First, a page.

As he gazes at the creaky empty rooms of Crimson Peak, Thomas notes that “A house as old as this one becomes, in time, a living thing”, capable of emotion but also an undying specter. The film, Crimson Peak, goes on to suggest that this house, the words used to describe it, and its inhabitants are haunted by trauma. Each is stuck in a ceaseless pattern, unable to move on from the past and left to decay. Ghosts are different. Ghosts are never just dead people- they are something more than what they were. And as the film demonstrates, that adaptability is what distinguishes them from the living.
Shortly after her mother’s death, Edith hears a strange noise in her bedroom hallway but is too afraid to turn around. Her mother appears in a long veil which covers marks of decay and typhoid desecration. The veil leans to the floor as she glides across the hallway, reaching one gnarled hand towards her daughter. As she wraps her hand across Edith’s shoulder, she groans “Beware of Crimson Peak” and then vanishes. These words haunt Edith, much like the literal specter of her mother. They hide under her tongue, held back and never spoken of, but still there. Crimson Peak is not simply a place, it’s a haunted phrase. The words themselves are ghostly; crimson sounds like a plush and violent shade while peak refers to an edge or loud crescendo. The film itself, and Edith’s anxiety, is defined by this first ghost. But unlike the ghosts we traditionally find in horror stories, Edith’s mother isn’t tormenting her -she is warning her. The film eventually suggests that the living are diseased and demented, and that ghosts are relatively harmless. In fact, Edith is the only one who sees ghosts, but she is not the only haunted person in the film. Thomas and Lucille are stuck in the sickly and violent patterns we typically associate with ghosts. They haunt themselves.
“It’s a world of everything dying and eating each other right beneath our feet.”
Guillermo del Toro’s Crimson Peak is equally focused on love and horror, and the bizarre overlap between these terms. It’s also the perfect Gothic film, as although it is an original story, it makes multiple references to other Gothic works and tropes. The dead mother, for instance, appears in countless Gothic tales, most notably in Mary Shelley’s Frankenstein. Much like Edith in Crimson Peak, Victor is visited by his decaying mother. Victor, however, completely disregards his mother’s warning as he isn’t interested in morality or consequences. He and Edith experience similar events and thus interpret them in vastly different ways. But like Frankenstein, Crimson Peak includes (spoiler alert) incest, which is another disturbing fixture in Gothic literature. What decaying mothers and incest have in common is a deeply traumatized sense of family, or rather, these characters have no roots or security. They have no support network, as whatever family unit there is has been utterly perverted. These distorted family also multiply in Gothic works, sort of like a disease. For example, Thomas and Lucille try to isolate Edith by killing her father. By losing her father, Edith loses her support network and sense of home. She marries Thomas because she feels vulnerable and wants to create a new home. This opens her up to a perverted family. Once she discovers that her new home already has a mistress, and is a dangerous place, an old friend arrives to help her escape. He embodies a new support network, not necessarily a romantic kind, just a more trustworthy kind.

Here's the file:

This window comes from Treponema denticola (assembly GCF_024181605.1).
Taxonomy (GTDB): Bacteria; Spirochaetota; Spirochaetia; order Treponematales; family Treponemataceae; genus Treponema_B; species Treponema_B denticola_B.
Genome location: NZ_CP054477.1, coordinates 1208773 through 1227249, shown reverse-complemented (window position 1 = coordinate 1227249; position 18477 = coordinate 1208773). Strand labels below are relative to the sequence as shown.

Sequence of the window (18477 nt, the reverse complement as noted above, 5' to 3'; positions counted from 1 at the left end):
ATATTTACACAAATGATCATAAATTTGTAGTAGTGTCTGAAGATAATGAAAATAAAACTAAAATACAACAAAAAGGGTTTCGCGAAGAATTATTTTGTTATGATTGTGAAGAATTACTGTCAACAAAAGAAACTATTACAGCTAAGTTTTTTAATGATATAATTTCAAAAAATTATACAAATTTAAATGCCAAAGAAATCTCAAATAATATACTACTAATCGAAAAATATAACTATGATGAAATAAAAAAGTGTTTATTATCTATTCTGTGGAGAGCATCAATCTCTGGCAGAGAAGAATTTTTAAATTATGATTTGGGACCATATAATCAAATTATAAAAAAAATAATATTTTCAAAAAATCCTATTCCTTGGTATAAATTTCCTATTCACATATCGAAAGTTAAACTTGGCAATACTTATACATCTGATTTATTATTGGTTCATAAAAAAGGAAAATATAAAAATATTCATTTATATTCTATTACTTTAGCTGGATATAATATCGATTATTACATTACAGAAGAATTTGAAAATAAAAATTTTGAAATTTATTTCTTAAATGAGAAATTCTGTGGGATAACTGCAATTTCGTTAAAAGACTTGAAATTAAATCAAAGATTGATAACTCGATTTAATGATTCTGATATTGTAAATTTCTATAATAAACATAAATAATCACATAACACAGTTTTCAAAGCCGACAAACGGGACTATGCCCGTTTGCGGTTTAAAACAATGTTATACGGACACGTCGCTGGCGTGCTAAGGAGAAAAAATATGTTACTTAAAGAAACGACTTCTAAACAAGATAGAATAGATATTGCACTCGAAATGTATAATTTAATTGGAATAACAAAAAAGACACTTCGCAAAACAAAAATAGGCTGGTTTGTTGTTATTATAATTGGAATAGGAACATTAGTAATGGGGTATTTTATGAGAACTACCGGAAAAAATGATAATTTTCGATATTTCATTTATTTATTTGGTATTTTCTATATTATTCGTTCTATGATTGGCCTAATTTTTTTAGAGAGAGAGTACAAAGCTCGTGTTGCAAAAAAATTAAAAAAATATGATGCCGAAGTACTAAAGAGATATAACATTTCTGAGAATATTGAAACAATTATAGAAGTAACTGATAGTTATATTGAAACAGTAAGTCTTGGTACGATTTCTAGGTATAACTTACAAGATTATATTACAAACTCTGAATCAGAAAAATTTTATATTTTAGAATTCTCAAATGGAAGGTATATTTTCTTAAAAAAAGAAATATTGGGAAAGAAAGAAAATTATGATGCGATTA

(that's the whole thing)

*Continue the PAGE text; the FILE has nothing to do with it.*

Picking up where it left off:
The most striking difference between Crimson Peak and other Gothic works is its heroine. Edith is an independent and intelligent Gothic author, who is already aware of the conventions associated with ghost stories. She can see the dead, but she can also write about them, and that implies that the supernatural and the linguistic systems are connected and that they operate in similar ways. Ghosts spread into the very terms which are used to describe them. This means that an author’s inspiration is akin to possession. The act of reading would also be a type of possession, of putting yourself into a different person’s perspective. And that feverish research is exactly what Edith does when she realizes that Crimson Peak is the name of her new home. Newspaper articles and ghosts provide the same amount of information, and she reads each of these sources like narrative clues, the kind she typically uses while writing. But to truly discover what happened at Crimson Peak, Edith must close read her situation using Gothic archetypes.
“At Home We only have black moths. Formidable creatures…they thrive on the dark and cold.”